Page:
What to make of it all? We should be hopeful, and sympathetic, to the new models being introduced at News Limited and Fairfax. The need to migrate to a new business model is just that — a need. There are no choices here. And if we want high-quality journalism, we must support experimentation.

But we must also be realistic about what it means. And that is a story of decline, in which the old media companies, if they survive, will be of declining influence and face competition from all sides.

While what News Limited claims about The Times may be true, revenue is different from profit. Without transparency, it is hard to know what the claims actually mean.

Some back-of-the-envelope calculations:  Let’s be  generous and assume that The Australian digital paywalled edition achieves 30,000 subscribers at $2.95 a week, or $153 a year. (Note that News Limited claims The Times in the UK has 79,000 digital subscribers, on a much bigger population).  That’s $4.6 million in annual revenue. Take away a hefty wack for Apple. Take away staff and the (admittedly low) fixed costs associated with hosting and uploading content, and marketing. Add on some revenue from advertising behind the paywall — probably not a huge amount — and advertising on the free-to-air site (which we know is presently peanuts, though it may do better in time).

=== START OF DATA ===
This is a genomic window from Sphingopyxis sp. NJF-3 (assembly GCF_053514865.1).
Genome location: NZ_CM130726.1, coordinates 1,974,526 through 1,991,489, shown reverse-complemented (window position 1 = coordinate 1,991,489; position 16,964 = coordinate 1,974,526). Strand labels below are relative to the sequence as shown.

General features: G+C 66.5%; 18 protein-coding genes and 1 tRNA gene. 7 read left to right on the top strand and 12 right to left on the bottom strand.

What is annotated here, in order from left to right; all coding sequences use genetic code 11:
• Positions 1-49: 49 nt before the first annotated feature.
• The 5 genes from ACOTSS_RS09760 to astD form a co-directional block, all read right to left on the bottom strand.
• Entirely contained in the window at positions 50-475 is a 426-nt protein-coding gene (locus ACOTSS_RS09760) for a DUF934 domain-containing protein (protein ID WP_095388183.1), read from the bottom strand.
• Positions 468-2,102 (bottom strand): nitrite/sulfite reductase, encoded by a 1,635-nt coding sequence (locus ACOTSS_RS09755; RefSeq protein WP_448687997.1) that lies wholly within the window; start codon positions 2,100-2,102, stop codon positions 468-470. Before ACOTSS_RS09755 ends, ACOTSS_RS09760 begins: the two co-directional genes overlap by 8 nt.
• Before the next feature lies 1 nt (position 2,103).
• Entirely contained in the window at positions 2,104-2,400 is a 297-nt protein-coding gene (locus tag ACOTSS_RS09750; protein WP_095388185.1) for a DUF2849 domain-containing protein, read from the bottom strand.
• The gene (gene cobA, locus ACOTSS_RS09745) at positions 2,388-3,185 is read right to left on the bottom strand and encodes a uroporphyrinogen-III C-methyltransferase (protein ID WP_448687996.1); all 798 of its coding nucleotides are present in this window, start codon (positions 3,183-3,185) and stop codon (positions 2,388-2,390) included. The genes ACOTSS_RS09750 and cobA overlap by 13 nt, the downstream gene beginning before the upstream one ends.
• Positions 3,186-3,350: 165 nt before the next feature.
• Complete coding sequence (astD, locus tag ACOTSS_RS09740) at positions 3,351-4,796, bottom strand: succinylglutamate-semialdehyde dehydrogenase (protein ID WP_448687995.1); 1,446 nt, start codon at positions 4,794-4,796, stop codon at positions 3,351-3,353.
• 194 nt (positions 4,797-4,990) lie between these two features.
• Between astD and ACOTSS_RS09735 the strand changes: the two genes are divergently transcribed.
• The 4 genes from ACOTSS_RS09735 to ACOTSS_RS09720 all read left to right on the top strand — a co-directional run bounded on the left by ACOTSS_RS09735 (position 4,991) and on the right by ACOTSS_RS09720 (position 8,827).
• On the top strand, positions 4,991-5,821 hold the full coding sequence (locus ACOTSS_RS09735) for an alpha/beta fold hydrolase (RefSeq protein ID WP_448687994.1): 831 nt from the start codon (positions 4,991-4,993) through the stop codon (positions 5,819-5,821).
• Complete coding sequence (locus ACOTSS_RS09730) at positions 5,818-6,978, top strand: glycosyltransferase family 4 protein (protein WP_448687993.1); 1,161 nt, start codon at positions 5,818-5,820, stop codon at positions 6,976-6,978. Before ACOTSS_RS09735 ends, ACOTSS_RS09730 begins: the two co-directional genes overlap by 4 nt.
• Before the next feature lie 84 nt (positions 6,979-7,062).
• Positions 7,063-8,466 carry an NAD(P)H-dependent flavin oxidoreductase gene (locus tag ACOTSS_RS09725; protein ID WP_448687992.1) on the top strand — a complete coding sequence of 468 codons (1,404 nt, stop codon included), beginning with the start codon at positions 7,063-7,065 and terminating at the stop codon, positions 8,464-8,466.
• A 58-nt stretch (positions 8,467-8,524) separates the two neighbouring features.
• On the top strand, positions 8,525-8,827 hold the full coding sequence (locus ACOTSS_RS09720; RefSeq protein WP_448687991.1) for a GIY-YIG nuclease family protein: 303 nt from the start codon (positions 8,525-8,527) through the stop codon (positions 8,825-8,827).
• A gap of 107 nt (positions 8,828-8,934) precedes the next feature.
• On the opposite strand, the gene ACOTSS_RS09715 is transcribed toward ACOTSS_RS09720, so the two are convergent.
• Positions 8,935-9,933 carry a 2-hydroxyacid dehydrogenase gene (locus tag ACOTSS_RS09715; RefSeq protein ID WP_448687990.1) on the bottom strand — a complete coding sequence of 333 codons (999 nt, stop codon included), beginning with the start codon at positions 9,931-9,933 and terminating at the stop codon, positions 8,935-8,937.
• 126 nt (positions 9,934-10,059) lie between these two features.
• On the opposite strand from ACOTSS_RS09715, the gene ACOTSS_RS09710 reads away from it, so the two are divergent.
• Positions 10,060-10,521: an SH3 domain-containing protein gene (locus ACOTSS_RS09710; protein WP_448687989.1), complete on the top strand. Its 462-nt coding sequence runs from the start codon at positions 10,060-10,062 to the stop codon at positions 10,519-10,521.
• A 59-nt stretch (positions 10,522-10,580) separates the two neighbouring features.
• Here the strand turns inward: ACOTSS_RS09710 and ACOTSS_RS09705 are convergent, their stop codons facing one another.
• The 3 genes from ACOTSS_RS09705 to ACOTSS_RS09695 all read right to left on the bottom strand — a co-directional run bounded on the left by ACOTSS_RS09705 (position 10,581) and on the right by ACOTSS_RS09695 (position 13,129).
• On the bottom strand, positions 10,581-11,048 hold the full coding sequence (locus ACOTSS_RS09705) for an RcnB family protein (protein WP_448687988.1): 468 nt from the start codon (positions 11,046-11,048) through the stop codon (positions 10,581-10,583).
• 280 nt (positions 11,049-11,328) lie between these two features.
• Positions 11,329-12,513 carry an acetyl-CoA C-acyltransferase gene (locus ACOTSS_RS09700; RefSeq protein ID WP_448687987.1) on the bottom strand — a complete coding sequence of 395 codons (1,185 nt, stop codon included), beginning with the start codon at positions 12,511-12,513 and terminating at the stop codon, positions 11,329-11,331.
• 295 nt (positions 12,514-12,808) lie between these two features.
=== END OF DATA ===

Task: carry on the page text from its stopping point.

Even if the model succeeds, it does not add up to a business capable of supporting hundreds of journalists. Rather, you are left with very modest profits if you assume a staff of perhaps 12-20 journalists providing the content. Yet if the content is not high quality, the basis for the whole thing is at risk.